Crime + Punishment in Suburbia Blu-ray Review: Mostly Punishment

Crime + Punishment in Suburbia, written by Larry Gross in the early 1990’s and directed by Rob Schmidt in 2000 is supposed to be a loose adaptation of Dostoyevsky’s novel Crime and Punishment. “Loose” is the key term here, however, since the similarities nearly come to an end moments after the title fades from the screen. In the novel, the main character is named Roskolnikov. In the movie, we have Roseanne Skolnick (Monica Keena), who is the daughter of Maggie (Ellen Barkin) and step-daughter of Fred (Michael Ironside). Neither of these characters would win parent of the year. Fred’s flaws are that he is snarky and drinks too much, while Maggie’s flaws are that she hates her husband and leaves her daughter alone with him far more often than any sane parent would.

Rounding out the cast are Roseanne’s boyfriend, Jimmy (James DeBello turning in the best performance of the movie); Maggie’s lover, Chris (a young, charismatic Jeffrey Wright); and Vincent (Vincent Kartheiser) who is absolutely obsessed with Roseanne. He dreams about her, follows her and her boyfriend wherever they go, and takes literally hundreds of photographs of Maggie from the midst of as many types of bushes as he can find. In other words, Vincent is a borderline psychopath, so it is quite the surprise when Roseanne befriends him.

On one of the nights Maggie is out on a date with Chris, Roseanne is raped by Fred. She is able to convince her boyfriend to help her kill her step-father without understanding that her mother will be held responsible for the murder.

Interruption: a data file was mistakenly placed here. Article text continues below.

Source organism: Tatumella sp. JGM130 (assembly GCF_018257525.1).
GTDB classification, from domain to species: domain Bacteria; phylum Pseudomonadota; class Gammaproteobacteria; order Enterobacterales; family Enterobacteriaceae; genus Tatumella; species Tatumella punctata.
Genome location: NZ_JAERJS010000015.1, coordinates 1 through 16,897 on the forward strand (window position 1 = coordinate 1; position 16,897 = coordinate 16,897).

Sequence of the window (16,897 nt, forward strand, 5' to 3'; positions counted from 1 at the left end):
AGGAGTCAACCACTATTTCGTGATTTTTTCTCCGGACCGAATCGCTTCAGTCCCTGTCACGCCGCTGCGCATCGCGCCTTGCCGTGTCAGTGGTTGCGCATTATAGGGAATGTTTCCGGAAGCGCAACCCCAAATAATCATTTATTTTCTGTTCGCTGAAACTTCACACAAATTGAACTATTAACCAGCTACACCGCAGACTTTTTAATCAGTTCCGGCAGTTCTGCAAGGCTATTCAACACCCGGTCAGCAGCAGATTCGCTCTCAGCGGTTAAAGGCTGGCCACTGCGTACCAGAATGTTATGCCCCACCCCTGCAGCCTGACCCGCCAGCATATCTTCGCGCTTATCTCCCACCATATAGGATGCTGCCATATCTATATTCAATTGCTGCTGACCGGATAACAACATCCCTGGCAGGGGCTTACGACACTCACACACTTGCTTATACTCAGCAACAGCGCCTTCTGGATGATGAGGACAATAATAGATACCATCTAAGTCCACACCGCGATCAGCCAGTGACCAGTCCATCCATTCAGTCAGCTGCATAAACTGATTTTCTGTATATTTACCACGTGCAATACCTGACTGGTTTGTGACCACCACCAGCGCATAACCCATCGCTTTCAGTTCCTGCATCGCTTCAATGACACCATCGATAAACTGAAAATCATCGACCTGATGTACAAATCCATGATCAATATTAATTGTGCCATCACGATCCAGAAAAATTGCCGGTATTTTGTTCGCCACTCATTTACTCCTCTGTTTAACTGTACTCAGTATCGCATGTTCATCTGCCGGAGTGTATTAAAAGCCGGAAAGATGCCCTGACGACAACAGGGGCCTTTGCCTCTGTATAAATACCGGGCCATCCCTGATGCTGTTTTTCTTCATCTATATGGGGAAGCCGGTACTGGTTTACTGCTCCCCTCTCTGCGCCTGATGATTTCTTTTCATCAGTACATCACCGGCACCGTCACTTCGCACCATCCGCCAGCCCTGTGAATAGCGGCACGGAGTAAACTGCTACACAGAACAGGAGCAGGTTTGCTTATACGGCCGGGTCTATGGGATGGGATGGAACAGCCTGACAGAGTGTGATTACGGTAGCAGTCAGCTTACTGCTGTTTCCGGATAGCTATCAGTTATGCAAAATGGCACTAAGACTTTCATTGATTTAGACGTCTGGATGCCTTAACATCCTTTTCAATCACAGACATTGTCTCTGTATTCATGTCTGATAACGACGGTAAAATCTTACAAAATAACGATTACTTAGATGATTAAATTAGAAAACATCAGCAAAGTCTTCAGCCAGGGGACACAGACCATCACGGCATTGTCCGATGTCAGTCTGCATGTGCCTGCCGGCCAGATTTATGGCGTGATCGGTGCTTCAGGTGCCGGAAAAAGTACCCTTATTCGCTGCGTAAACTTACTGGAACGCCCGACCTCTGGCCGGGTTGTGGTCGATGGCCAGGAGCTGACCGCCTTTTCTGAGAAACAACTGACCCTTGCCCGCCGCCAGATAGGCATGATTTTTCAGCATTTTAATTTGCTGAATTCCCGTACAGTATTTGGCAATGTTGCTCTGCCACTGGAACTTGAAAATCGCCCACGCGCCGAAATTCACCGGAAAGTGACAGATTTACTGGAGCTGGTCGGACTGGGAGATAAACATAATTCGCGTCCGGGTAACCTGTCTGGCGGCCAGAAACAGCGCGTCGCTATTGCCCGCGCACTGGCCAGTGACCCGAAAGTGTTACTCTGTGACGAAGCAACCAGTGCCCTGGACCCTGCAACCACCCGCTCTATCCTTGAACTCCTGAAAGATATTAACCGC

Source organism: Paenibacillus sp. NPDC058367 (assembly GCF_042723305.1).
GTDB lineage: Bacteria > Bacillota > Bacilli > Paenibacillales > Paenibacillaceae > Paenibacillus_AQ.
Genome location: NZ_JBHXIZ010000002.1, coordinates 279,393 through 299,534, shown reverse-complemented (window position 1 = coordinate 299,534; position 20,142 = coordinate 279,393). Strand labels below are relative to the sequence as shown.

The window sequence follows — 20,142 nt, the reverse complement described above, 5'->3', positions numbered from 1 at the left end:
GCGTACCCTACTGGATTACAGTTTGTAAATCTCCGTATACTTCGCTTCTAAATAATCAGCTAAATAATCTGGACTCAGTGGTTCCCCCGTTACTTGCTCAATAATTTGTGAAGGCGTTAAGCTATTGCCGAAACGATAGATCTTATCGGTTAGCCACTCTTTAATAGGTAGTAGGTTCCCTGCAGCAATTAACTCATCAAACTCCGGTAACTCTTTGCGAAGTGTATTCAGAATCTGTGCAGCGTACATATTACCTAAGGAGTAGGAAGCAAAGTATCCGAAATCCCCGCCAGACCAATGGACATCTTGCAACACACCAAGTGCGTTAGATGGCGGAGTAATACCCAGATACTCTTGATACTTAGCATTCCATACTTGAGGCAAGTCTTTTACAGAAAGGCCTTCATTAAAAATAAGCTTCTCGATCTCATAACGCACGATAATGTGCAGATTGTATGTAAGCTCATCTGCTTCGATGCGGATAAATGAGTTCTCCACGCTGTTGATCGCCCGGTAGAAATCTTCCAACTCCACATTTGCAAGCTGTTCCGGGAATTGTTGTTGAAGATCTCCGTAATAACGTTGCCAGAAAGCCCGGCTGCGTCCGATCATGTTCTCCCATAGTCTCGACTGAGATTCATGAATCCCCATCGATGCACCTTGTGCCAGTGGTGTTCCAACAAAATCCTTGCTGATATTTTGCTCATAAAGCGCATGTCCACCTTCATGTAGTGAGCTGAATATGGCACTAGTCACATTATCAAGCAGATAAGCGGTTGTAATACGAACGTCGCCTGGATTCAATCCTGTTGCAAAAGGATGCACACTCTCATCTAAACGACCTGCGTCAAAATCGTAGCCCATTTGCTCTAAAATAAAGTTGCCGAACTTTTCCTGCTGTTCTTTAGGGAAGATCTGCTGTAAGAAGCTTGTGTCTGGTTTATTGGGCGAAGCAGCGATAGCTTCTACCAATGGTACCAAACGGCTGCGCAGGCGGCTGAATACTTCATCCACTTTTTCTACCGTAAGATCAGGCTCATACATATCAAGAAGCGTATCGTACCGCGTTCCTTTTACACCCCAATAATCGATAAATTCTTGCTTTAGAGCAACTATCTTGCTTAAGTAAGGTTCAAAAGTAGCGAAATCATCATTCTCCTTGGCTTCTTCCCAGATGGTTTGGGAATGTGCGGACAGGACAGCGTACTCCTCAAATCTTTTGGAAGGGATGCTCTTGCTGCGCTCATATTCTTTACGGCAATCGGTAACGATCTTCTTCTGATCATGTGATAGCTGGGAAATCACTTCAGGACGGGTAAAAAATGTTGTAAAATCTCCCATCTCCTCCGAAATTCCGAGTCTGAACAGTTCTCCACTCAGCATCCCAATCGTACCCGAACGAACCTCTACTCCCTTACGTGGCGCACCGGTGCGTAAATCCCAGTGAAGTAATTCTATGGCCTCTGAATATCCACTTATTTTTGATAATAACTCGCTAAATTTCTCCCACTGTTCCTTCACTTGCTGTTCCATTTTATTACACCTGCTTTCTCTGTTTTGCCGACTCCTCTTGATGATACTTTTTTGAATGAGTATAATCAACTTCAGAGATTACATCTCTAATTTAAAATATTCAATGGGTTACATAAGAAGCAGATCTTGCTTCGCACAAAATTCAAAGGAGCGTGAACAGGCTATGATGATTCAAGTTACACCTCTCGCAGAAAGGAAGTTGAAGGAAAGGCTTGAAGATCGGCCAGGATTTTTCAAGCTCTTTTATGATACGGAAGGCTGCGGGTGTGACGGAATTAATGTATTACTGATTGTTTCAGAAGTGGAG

The movie is dark and stylish, and the best parts of the film come through the unobtrusive, interesting direction and editing. Michael Ironside, Ellen Barkin, and Jeffrey Wright are able to add some weight to the trite script. James DeBello, though, easily eclipses all others by bringing depth and heart to the role of the school tough guy.

Unfortunately, it is the sort of movie that creates more questions than answers. How is it possible Maggie doesn’t suspect her own daughter is the murderer? It couldn’t be more obvious. Why would Vincent like a girl like Roseanne when she is the sort of girl who would like a jerk like Jimmy? How could Roseanne see anything in Vincent? He is obviously creepy and possibly dangerous and she knows it. Why call it Crime + Punishment if all you really got from the source material is the title? Did the most interesting scenes end up on the cutting-room floor? The scenes that are most anticipated (Maggie and Fred finally confronting each other, Roseanne and her mom discussing the murder, Roseanne discussing the murder with the police, and several others) are mysteriously non-existent.

Is it a bad movie? Not completely. There are a few strong performances, and the entire film has a nice, broodingly dark quality to it. Is it a good movie? Absolutely not. It is most likely to leave you scratching your head.

The only bonus feature is English subtitles.

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Greg Hammond

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